Kudankulam-1 stoppage no cause for concern

Electricity from KNPP is fed into the southern electric power grid, in the states of Tamil Nadu, Kerala, Andhra Pradesh, Karnataka and the Union Territory of Puducherry. Source: Press Photo

Electricity from KNPP is fed into the southern electric power grid, in the states of Tamil Nadu, Kerala, Andhra Pradesh, Karnataka and the Union Territory of Puducherry. Source: Press Photo

According to preliminary estimates of experts, the unit could be placed back into operation by the end of November.

The first unit of India’s youngest nuclear power plant at Kudankulam has been producing energy for just over one year. However, in mid-October, the unit was temporarily shut down. This is due to necessary and planned in-depth inspection and diagnosis of the turbine generator systems. According to preliminary estimates of experts, this unit could be placed back into operation by the end of November.

The strength of any country’s economy depends on its energy supplies, and India is no exception. This country has a highly developed nuclear energy infrastructure, and not surprisingly, the most advanced nuclear power station in the country is the youngest – the Kudankulam Nuclear Power Plant (KNPP). However, despite its relatively young history, the Kudankulam-1 unit has already passed through several key milestones. Last October, it was connected for the first time to the Indian electric power grid. In January, it successfully passed the testing program at 50 percent power, and then in June – at 75 percent and at 100 percent power, that is, the unit had proven its ability to produce as much energy as its design capacity called for.

In mid-October, the first unit was stopped. The stoppage was for “an in-depth inspection and diagnosis of its turbine generator system,” independent nuclear power expert Alexander Uvarov said. “This is quite a routine step, often performed during placement of a unit into commercial operation, and before that, experts usually carry out the final testing stages, as they must feel confident that all equipment is working as it was designed.” Moreover, the turbine generator of a nuclear power plant is not part of the so-called nuclear island of the plant. It is an ordinary piece of equipment similar to that commonly used in other, non-nuclear power plant. There is no need to hurry this process, or to unduly delay it. According to the preliminary estimates of experts, the best-case scenario would be the return this unit into full operation before the end of November. For now, some equipment, with a turbine from the second unit, will be installed on the first block, and this, being a normal operation, has no impact on the timing or safety of the nuclear power plant.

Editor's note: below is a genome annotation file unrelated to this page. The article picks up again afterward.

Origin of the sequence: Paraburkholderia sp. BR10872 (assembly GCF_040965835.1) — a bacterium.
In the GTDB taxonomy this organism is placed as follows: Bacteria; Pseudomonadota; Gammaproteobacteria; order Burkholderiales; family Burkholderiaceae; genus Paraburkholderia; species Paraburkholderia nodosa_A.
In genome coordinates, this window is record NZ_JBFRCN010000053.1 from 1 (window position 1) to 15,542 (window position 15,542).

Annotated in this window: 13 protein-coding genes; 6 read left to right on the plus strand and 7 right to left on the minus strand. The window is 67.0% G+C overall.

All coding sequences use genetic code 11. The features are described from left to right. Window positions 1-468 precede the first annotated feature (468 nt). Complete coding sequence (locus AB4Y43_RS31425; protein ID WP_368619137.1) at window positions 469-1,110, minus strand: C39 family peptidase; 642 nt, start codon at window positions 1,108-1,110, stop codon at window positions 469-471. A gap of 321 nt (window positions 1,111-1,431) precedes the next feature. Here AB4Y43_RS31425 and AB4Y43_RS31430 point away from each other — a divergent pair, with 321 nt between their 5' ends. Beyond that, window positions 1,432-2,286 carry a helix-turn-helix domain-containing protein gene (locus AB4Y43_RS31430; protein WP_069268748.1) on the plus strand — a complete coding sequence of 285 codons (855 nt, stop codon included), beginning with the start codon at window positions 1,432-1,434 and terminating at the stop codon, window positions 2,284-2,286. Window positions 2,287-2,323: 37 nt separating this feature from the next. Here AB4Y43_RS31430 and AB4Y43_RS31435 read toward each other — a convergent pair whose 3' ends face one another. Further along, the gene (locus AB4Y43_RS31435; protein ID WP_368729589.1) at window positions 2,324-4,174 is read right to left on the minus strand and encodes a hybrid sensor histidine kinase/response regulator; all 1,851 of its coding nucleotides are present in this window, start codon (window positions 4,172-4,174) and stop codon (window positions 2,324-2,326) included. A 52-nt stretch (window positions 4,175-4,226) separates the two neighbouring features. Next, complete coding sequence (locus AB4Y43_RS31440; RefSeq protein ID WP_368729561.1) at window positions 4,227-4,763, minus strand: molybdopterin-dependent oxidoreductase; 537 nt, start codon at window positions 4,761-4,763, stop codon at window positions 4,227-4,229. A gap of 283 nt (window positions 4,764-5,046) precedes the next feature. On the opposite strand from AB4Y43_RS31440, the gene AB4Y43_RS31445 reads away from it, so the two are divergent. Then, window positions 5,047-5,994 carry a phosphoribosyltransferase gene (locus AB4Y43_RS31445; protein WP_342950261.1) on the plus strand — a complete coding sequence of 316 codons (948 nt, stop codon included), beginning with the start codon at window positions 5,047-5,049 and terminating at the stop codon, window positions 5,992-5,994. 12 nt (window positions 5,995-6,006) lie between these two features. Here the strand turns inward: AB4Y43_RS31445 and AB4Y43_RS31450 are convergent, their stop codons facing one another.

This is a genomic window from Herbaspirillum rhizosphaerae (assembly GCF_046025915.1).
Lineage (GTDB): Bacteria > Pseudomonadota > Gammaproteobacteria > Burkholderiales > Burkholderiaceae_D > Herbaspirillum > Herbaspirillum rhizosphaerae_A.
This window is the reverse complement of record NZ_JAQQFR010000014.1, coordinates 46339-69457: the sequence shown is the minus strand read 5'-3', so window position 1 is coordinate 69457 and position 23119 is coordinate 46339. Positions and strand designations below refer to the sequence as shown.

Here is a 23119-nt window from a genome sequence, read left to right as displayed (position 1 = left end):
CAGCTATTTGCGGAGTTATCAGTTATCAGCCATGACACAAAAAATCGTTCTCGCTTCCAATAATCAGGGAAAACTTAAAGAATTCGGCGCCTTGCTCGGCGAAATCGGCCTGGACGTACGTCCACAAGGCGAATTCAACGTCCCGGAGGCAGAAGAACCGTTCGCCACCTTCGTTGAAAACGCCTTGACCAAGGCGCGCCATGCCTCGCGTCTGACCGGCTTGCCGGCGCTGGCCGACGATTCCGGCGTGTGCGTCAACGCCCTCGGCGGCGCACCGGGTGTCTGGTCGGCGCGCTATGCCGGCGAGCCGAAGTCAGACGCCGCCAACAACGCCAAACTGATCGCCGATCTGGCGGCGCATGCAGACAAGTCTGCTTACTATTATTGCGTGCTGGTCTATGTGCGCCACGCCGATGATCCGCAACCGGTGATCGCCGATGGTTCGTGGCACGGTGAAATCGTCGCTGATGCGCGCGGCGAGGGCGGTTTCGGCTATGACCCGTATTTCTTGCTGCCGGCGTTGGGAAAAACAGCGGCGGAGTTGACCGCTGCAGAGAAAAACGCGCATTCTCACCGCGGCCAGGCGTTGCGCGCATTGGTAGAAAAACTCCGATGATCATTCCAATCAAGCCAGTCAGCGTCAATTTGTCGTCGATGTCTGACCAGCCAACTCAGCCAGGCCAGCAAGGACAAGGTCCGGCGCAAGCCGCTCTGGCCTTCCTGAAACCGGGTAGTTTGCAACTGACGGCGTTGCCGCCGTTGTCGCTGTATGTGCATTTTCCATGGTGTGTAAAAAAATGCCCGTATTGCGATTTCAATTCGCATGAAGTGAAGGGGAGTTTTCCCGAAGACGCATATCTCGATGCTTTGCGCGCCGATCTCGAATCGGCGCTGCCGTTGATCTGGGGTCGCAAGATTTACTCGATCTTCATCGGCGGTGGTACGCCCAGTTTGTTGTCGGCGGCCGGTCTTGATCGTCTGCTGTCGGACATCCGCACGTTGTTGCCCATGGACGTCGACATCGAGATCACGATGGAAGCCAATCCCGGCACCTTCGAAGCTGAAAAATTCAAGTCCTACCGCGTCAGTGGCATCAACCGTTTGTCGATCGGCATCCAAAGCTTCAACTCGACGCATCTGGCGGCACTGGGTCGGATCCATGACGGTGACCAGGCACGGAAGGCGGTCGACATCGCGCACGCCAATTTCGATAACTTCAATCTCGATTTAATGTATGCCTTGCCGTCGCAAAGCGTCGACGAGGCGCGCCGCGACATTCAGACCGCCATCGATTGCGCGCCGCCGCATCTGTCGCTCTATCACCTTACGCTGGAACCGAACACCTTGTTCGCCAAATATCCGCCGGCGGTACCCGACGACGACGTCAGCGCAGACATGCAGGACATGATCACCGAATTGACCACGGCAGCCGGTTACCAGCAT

Electricity from KNPP is fed into the southern electric power grid, in the states of Tamil Nadu, Kerala, Andhra Pradesh, Karnataka and the Union Territory of Puducherry. Since its first connection to the electric network, the unit has worked at full capacity for 4,700 hours. During this time, India received more than 2.8 billion kWh of electricity. Incidentally, these are the first kilowatt-hours developed in India using a block with pressurized light water reactors, that is, with the world’s most common type of reactor. Prior to launch of Kudankulam, India had no such reactors in service. The first unit has already developed so much power that it would be enough to burn a few million light bulbs during an entire year, or for more than two million refrigerators to operate for an entire month. The electric power already generated by the Kudankulam NPP would also be enough to fully power the metro in New Delhi for several months.

The well-known pressurized water reactors (PWRs), of Russian design, installed at KNPP can be, without exaggeration, called the most reliable in the world. “For almost eight years, similar power units with referential solutions, including equipment, have been recognized in China as the best, in terms of safety and capacity utilization factors,” said Andrey Komissarov, expert at the Environmentally Sound Energy Foundation. “Moreover, in India, more sophisticated power units have been installed, with deeply-echeloned additional passive safety systems.”

The foundation of the PWR is the principle of self-protection of the reactor plant, which is ensured by an assortment of neutron-physical characteristics of the reactor, providing independent termination of fission reaction in any emergency situation, regardless of the operator’s actions, triggering emergency protection using gravitational forces, through the use of passive elements, as well as limiting and waste devices. Electric power units of the KNPP are equipped with a full range of independent safety barriers, including double protection of the reactor shell – containment, which consists of two contours – the inner and outer shells. We should mention that the outer shell protects the reactor from external influences, and can withstand a plane crashing into it, as well as all natural disasters.

India today is a technologically advanced country, with vast experience in the construction and operation of nuclear reactors of different makes. The choice of the latest modern systems for the nuclear power plant, being built according to Russian design, was dictated by the desire of our Indian atomic energy colleagues to find an answer to a very important question: Would this electric power plant provide the maximum safety for the country’s population? As a result, Russian designers have done everything possible to ensure that Kudankulam became one of the most reliable nuclear power stations in the world, next to which people can live quite happily without any fears about their safety.  

The writer is an international nuclear power industry expert.

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